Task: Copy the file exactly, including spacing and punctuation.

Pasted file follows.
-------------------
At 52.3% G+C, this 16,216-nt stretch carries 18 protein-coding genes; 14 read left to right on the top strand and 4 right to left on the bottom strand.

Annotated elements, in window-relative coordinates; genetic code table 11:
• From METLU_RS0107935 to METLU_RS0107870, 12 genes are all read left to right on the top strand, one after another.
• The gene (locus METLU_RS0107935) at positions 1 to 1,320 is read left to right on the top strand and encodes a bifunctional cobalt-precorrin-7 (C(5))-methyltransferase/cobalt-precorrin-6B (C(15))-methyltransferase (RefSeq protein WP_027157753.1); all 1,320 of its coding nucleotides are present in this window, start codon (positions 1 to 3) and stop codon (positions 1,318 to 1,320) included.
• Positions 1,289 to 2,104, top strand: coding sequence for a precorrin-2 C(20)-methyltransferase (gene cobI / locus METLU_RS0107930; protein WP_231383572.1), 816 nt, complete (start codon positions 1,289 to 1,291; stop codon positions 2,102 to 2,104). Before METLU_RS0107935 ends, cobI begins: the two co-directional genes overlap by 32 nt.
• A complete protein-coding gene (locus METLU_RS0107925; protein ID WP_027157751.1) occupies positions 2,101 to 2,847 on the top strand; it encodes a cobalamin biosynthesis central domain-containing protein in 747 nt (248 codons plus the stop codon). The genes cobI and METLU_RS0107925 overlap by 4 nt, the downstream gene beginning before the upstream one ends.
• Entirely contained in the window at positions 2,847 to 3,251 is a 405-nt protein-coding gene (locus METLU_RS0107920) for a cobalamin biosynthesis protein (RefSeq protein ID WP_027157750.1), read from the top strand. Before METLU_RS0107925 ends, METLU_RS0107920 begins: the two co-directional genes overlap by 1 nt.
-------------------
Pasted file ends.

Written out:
At 52.3% G+C, this 16,216-nt stretch carries 18 protein-coding genes; 14 read left to right on the top strand and 4 right to left on the bottom strand.

Annotated elements, in window-relative coordinates; genetic code table 11:
• From METLU_RS0107935 to METLU_RS0107870, 12 genes are all read left to right on the top strand, one after another.
• The gene (locus METLU_RS0107935) at positions 1 to 1,320 is read left to right on the top strand and encodes a bifunctional cobalt-precorrin-7 (C(5))-methyltransferase/cobalt-precorrin-6B (C(15))-methyltransferase (RefSeq protein WP_027157753.1); all 1,320 of its coding nucleotides are present in this window, start codon (positions 1 to 3) and stop codon (positions 1,318 to 1,320) included.
• Positions 1,289 to 2,104, top strand: coding sequence for a precorrin-2 C(20)-methyltransferase (gene cobI / locus METLU_RS0107930; protein WP_231383572.1), 816 nt, complete (start codon positions 1,289 to 1,291; stop codon positions 2,102 to 2,104). Before METLU_RS0107935 ends, cobI begins: the two co-directional genes overlap by 32 nt.
• A complete protein-coding gene (locus METLU_RS0107925; protein ID WP_027157751.1) occupies positions 2,101 to 2,847 on the top strand; it encodes a cobalamin biosynthesis central domain-containing protein in 747 nt (248 codons plus the stop codon). The genes cobI and METLU_RS0107925 overlap by 4 nt, the downstream gene beginning before the upstream one ends.
• Entirely contained in the window at positions 2,847 to 3,251 is a 405-nt protein-coding gene (locus METLU_RS0107920) for a cobalamin biosynthesis protein (RefSeq protein ID WP_027157750.1), read from the top strand. Before METLU_RS0107925 ends, METLU_RS0107920 begins: the two co-directional genes overlap by 1 nt.